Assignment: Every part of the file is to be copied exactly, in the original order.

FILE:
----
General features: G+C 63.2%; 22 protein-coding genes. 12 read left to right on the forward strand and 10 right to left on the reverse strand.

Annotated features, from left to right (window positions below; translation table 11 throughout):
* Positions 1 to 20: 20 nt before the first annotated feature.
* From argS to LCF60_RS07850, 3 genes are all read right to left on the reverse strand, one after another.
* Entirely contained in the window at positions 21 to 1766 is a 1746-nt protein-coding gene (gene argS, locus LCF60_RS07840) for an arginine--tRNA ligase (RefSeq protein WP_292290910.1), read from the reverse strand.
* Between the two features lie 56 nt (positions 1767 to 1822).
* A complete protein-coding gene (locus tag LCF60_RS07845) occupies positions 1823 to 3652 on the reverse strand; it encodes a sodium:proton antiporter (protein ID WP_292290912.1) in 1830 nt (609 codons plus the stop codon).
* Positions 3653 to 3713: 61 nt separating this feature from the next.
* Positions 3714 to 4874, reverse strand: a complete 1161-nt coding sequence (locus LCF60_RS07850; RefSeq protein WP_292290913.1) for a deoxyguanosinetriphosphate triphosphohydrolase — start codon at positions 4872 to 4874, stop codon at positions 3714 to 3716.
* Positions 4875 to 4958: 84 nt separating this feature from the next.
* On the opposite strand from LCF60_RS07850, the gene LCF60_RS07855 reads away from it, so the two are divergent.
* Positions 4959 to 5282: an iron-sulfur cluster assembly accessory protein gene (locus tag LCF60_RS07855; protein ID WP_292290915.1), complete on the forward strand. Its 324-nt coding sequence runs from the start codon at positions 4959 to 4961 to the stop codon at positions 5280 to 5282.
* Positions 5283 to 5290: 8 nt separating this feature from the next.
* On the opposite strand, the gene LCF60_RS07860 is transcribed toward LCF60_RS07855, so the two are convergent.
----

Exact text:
General features: G+C 63.2%; 22 protein-coding genes. 12 read left to right on the forward strand and 10 right to left on the reverse strand.

Annotated features, from left to right (window positions below; translation table 11 throughout):
* Positions 1 to 20: 20 nt before the first annotated feature.
* From argS to LCF60_RS07850, 3 genes are all read right to left on the reverse strand, one after another.
* Entirely contained in the window at positions 21 to 1766 is a 1746-nt protein-coding gene (gene argS, locus LCF60_RS07840) for an arginine--tRNA ligase (RefSeq protein WP_292290910.1), read from the reverse strand.
* Between the two features lie 56 nt (positions 1767 to 1822).
* A complete protein-coding gene (locus tag LCF60_RS07845) occupies positions 1823 to 3652 on the reverse strand; it encodes a sodium:proton antiporter (protein ID WP_292290912.1) in 1830 nt (609 codons plus the stop codon).
* Positions 3653 to 3713: 61 nt separating this feature from the next.
* Positions 3714 to 4874, reverse strand: a complete 1161-nt coding sequence (locus LCF60_RS07850; RefSeq protein WP_292290913.1) for a deoxyguanosinetriphosphate triphosphohydrolase — start codon at positions 4872 to 4874, stop codon at positions 3714 to 3716.
* Positions 4875 to 4958: 84 nt separating this feature from the next.
* On the opposite strand from LCF60_RS07850, the gene LCF60_RS07855 reads away from it, so the two are divergent.
* Positions 4959 to 5282: an iron-sulfur cluster assembly accessory protein gene (locus tag LCF60_RS07855; protein ID WP_292290915.1), complete on the forward strand. Its 324-nt coding sequence runs from the start codon at positions 4959 to 4961 to the stop codon at positions 5280 to 5282.
* Positions 5283 to 5290: 8 nt separating this feature from the next.
* On the opposite strand, the gene LCF60_RS07860 is transcribed toward LCF60_RS07855, so the two are convergent.